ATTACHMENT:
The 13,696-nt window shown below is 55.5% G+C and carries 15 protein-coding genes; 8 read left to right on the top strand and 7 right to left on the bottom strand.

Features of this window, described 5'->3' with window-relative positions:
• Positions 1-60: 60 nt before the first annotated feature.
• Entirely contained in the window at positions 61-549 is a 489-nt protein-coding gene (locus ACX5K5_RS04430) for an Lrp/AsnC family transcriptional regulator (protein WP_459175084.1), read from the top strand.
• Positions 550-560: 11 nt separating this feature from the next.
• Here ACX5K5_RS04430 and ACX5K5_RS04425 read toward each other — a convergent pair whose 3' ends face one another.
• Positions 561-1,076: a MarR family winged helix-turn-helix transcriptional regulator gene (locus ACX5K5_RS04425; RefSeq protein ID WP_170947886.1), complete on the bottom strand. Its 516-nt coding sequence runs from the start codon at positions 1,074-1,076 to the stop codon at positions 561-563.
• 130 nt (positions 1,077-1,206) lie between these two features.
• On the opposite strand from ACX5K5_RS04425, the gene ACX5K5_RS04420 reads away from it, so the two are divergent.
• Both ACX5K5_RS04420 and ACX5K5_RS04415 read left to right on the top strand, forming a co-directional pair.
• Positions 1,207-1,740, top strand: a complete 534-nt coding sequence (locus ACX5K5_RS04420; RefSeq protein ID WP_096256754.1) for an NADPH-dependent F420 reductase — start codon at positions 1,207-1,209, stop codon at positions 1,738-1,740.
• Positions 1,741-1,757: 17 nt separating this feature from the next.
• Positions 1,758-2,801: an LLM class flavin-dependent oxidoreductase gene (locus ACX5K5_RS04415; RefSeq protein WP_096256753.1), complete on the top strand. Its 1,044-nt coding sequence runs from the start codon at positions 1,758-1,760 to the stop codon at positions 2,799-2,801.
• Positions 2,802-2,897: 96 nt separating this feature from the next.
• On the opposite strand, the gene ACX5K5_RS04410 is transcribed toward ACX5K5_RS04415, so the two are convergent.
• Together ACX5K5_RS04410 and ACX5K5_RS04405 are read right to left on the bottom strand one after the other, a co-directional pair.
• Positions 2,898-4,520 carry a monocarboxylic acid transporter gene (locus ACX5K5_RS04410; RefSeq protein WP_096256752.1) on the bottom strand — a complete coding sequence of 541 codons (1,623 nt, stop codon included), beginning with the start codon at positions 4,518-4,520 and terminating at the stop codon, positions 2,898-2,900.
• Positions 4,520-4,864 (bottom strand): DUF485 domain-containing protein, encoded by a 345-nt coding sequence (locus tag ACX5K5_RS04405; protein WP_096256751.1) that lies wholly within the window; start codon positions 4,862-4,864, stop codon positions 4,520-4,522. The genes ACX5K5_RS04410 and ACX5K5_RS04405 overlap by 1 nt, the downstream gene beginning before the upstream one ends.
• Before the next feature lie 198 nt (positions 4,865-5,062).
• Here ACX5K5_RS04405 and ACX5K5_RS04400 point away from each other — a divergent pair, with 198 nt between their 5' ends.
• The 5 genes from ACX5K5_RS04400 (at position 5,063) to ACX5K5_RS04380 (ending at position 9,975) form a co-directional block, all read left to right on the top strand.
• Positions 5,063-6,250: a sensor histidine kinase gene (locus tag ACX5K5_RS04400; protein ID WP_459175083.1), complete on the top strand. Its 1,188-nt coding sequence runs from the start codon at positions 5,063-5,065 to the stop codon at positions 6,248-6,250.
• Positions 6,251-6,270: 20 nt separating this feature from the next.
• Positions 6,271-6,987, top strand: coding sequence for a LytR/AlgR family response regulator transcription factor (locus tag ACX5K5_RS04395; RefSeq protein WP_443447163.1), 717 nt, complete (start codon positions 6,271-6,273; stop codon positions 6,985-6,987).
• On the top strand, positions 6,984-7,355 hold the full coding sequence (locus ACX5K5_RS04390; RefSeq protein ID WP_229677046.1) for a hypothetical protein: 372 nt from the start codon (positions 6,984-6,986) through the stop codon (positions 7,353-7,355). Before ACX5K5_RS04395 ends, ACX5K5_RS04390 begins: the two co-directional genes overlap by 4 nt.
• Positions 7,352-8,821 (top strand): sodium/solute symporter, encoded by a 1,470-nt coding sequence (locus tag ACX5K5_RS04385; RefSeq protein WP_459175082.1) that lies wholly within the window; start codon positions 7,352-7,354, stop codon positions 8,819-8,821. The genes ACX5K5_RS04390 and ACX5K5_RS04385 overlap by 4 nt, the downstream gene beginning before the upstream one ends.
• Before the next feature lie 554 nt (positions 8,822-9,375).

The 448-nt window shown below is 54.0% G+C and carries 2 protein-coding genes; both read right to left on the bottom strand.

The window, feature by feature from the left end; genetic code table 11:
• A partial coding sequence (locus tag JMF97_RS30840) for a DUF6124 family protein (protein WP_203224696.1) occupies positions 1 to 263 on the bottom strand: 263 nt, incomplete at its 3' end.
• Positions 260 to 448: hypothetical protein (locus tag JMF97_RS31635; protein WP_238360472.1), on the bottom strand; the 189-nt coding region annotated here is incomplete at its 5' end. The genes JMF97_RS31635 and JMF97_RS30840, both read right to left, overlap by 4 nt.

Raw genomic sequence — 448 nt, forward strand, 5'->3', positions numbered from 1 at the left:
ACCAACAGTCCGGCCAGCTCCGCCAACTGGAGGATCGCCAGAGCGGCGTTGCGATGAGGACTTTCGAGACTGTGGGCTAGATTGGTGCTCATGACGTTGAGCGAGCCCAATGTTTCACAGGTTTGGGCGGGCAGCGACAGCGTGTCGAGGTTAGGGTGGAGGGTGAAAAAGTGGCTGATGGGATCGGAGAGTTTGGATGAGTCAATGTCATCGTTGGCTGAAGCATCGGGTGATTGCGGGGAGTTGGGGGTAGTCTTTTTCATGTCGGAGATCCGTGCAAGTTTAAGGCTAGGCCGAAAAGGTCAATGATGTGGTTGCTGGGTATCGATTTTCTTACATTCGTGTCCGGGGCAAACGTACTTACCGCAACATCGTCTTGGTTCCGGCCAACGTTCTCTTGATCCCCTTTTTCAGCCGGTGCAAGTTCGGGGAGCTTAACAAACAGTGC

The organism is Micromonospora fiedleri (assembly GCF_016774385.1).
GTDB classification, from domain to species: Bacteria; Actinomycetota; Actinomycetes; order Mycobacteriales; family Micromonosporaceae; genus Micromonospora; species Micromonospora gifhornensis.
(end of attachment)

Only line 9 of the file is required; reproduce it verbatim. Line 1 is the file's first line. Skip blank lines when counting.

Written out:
• On the opposite strand from ACX5K5_RS04425, the gene ACX5K5_RS04420 reads away from it, so the two are divergent.